“Crossgates got built, the Democrats got much more involved, and in the 1990s town control swung over to the Democrats,” Reeb said.

During the late 1990s, Pyramid met with great opposition from residents, and was unable to get permission from the town to expand Crossgates Mall to more than twice its original size.

“I look at it as, part of the effect of the Stop Crossgates movement was to realign the town from majority-Republican to majority-Democrat,” said Reeb. He noted that Ken Runion, who was then the Republican mayor of Altamont but became the Democratic supervisor of Guilderland in 2000, first came to the attention of the Guilderland Democratic Committee when he drafted a local law designed to help stymie Crossgates’s further expansion.

Runion told The Enterprise at the time, “I support any proposal that will, once and for all, stop the further expansion of Crossgates Mall.”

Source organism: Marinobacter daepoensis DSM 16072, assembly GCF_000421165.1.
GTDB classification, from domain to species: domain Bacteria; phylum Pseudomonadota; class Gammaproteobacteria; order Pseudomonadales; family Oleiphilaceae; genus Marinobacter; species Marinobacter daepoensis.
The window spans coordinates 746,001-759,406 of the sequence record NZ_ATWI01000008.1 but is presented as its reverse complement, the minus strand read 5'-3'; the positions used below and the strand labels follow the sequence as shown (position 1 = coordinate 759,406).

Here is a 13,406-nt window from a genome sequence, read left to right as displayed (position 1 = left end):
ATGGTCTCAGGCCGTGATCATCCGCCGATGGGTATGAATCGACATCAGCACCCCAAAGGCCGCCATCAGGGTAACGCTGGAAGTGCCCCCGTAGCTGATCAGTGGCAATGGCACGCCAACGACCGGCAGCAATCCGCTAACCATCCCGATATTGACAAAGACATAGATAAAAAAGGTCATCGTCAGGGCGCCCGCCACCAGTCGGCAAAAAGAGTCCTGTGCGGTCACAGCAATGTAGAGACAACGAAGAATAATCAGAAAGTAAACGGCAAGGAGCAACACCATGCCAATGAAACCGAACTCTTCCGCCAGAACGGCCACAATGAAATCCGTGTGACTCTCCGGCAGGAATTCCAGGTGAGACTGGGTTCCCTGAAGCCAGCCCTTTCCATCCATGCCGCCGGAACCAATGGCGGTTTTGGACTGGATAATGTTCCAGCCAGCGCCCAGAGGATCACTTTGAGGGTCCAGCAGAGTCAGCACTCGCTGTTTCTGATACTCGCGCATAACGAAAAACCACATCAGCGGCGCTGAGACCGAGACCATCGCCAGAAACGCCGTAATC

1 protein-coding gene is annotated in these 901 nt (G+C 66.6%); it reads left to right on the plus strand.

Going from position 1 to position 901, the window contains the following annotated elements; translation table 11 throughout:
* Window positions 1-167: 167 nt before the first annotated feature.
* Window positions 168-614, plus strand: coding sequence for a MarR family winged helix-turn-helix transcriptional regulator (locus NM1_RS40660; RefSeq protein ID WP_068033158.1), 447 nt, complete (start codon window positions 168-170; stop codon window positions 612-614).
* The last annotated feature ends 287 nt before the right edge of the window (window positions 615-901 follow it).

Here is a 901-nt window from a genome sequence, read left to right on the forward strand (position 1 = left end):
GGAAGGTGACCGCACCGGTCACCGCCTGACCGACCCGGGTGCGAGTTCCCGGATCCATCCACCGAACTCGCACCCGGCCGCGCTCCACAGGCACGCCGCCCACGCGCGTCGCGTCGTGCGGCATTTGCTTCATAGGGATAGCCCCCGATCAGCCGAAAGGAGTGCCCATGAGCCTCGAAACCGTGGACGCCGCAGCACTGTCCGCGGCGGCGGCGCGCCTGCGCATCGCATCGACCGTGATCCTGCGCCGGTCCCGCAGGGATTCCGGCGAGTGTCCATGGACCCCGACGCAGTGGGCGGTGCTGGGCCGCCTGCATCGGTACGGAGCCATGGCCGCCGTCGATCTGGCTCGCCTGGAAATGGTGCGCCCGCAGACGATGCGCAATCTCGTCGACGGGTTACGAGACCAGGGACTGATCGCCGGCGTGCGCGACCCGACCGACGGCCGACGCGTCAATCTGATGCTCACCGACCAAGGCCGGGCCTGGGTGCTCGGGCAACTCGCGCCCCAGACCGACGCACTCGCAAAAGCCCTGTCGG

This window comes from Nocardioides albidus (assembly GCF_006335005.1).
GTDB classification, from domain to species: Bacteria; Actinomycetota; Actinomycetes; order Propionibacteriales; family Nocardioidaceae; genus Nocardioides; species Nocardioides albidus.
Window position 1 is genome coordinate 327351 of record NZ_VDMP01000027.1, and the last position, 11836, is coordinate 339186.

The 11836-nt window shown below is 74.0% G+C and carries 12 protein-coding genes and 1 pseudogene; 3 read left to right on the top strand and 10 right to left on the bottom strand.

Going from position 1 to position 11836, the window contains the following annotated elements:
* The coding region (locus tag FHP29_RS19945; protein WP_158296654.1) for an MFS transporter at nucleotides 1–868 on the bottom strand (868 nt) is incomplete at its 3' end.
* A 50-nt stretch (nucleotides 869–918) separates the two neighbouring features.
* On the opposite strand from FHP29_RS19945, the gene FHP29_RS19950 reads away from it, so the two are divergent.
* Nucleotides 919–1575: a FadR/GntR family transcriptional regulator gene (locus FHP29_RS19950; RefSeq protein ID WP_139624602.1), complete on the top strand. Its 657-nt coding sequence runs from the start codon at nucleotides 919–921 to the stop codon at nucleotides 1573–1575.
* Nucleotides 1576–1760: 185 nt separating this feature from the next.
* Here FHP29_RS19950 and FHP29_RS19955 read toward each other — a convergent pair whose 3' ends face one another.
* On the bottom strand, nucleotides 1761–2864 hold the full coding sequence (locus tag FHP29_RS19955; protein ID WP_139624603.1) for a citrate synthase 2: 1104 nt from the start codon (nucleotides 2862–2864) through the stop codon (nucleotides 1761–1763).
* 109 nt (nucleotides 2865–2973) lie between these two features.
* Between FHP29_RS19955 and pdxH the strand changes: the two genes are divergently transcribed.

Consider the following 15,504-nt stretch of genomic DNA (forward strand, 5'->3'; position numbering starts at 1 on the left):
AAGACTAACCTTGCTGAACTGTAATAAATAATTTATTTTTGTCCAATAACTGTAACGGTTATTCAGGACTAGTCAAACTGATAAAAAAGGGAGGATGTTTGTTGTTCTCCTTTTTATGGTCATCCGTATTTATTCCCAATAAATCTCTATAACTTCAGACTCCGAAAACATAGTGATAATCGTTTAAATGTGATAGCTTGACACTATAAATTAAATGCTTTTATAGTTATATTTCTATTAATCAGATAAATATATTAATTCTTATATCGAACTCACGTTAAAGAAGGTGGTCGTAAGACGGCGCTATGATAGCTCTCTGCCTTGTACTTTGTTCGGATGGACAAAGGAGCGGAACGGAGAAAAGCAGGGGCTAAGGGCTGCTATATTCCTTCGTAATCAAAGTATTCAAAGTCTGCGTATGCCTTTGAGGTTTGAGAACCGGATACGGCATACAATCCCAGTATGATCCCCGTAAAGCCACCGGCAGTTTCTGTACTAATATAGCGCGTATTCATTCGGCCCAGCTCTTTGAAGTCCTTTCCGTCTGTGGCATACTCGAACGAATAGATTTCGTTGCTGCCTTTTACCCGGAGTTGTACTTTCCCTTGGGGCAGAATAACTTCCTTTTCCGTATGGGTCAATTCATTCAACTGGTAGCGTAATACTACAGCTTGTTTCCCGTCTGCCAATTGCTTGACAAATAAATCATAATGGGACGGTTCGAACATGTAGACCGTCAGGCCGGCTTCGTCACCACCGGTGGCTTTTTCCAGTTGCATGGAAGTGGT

The location where Crossgates now stands was a lake, Reeb said, that stretched from Stuyvesant Plaza to Rapp Road. The lake fed the McKownville Reservoir, he said, noting that the reservoir was, for many years, the source of water for the homes in McKownville.

There was a riding stable where the defunct gas station now stands near the entrance to Crossgates, and “they would ride horses around the lake,” he said.

There was “almost no separation between the lake and the reservoir,” he said, “until they put in the Northway and the Thruway, with culverts underneath them to permit the stormwater to drain from Crossgates into what is left of the reservoir.”

He added, “I have no doubt that the disappearance of the lake and increased flooding problems in the town of Guilderland are intimately related.”